Malcolm Gladwell’s Pop Psych-Soc Business Model

Ideas and Issues


            Marble Falls      Along with millions of other people, I read with some interest Malcolm Gladwell’s early books The Tipping Point and Blink.  I’ve certainly read his pieces in The New Yorker, where he is one of their staff writers, and now seems to mostly publish pieces as trial runs for future books, where he is market testing to see if they might strike a chord.  I’ve resisted the other books, because the more I’ve read his work, the less I’ve trusted his conclusions based on increasingly sweeping generalizations piled on the thinnest base of facts.

Nonetheless, desperate to find something on Libby, the free audiobook source at my local library, I figured that, while driving, I could weather six or eight hours listening to his 2019 book, Talking with Strangers:  What We Should Know About the People We Don’t Know.  I didn’t hate it.  There were some insights there if you were willing to keep your pan in the stream as you sluiced through all of the rock looking for some flakes of gold.

More interestingly to me, as I listened, was being finally able to settle on an analysis for both why Gladwell’s work is so popular, and why I’ve become so uncomfortable and, frankly, suspicious of his conclusions.  Recently, hearing Anna Tsing’s Mushrooms at the End of the World:  On the Possibility of Life in Capitalist Ruins, which I unequivocally would recommend, I’ve shared that she made a simple, but profound, point when complaining about the way environmental scientists reject and discredit the work of ecologists, saying in effect that they have “built a wall separating concept and story.”  Listening, it came to me that, simply put, Gladwell’s whole journalistic enterprise and business model is totally demolishing any wall between concept and story.  Instead, he settles on a concept whether it is the “tipping point” or the “10,000 hours rule” or the “truth-default” among others in Talking with Strangers and then attaches as many stories, related or in some cases seemingly random, to them to convince the reader of the value of the original concept.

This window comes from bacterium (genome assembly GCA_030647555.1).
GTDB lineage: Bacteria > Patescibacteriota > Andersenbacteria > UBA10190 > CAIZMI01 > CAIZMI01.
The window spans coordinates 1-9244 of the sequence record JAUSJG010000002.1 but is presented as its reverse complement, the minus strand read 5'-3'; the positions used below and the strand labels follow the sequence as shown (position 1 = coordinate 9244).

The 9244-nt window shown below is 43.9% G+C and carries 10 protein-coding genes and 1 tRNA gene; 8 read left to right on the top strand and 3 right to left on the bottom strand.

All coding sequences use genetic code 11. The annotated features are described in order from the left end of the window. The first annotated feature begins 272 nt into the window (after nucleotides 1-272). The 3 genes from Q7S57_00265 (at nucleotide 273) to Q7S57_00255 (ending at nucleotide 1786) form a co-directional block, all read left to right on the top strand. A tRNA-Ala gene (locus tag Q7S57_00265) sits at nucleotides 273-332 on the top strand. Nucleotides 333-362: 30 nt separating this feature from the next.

It’s ironic.  Gladwell’s cautions about how we judge people, make snap judgements, often incorrectly, tend to believe, rather than be skeptical, as the case he wants to make on the concept.  He may be less interested in whether or not the reader-listener applies these same warnings to him and his work in absorbing his books and their arguments.  He wants us to suck in the simple concepts and yield to stories, that often in and of themselves, given his writing skill, are fascinating, even if they are often insufficient evidence for his arguments.  When we apply that test to his work, we’re going to end up not willing to trust the cases he is making.

I get it.  He’s got to make a living too, and this is now his business model from magazine articles to books to podcasts and speaking gigs, and it’s working well for him.  Doing pop-sociology and pop-psychology isn’t easy, and he’s found a market for it. I’m not saying he’s just a snake oil salesman.  He believes his shtick.  In fact, my conclusion isn’t so different than his own admission when he says to Jaffe, Eric. “Malcolm in the Middle” Archived 22 March 2012 at the Wayback Machine,, March 2006 that “I have two parallel things I’m interested in. One is, I’m interested in collecting interesting stories, and the other is I’m interested in collecting interesting research. What I’m looking for is cases where they overlap”

Why is this important?  Well, because he’s very popular and some readers actually follow his work and take it as advice.  Some of his arguments, like those about policing, have real consequences and can lead to support of abuses like “stop and frisk”, which he seems to justify in Talking to Strangers.  It’s a nice package, reads smoothly, and sounds good, but it’s brain candy, that might seem solid for a minute, but then melts away.  Reading or listening to Gladwell, requires taking him with a big dollop of salt, so press pause for a minute, process it fully, and you may find that not enough of the dots connect to convert these bits and pieces into anything close to a guide for life and the way we need to live it.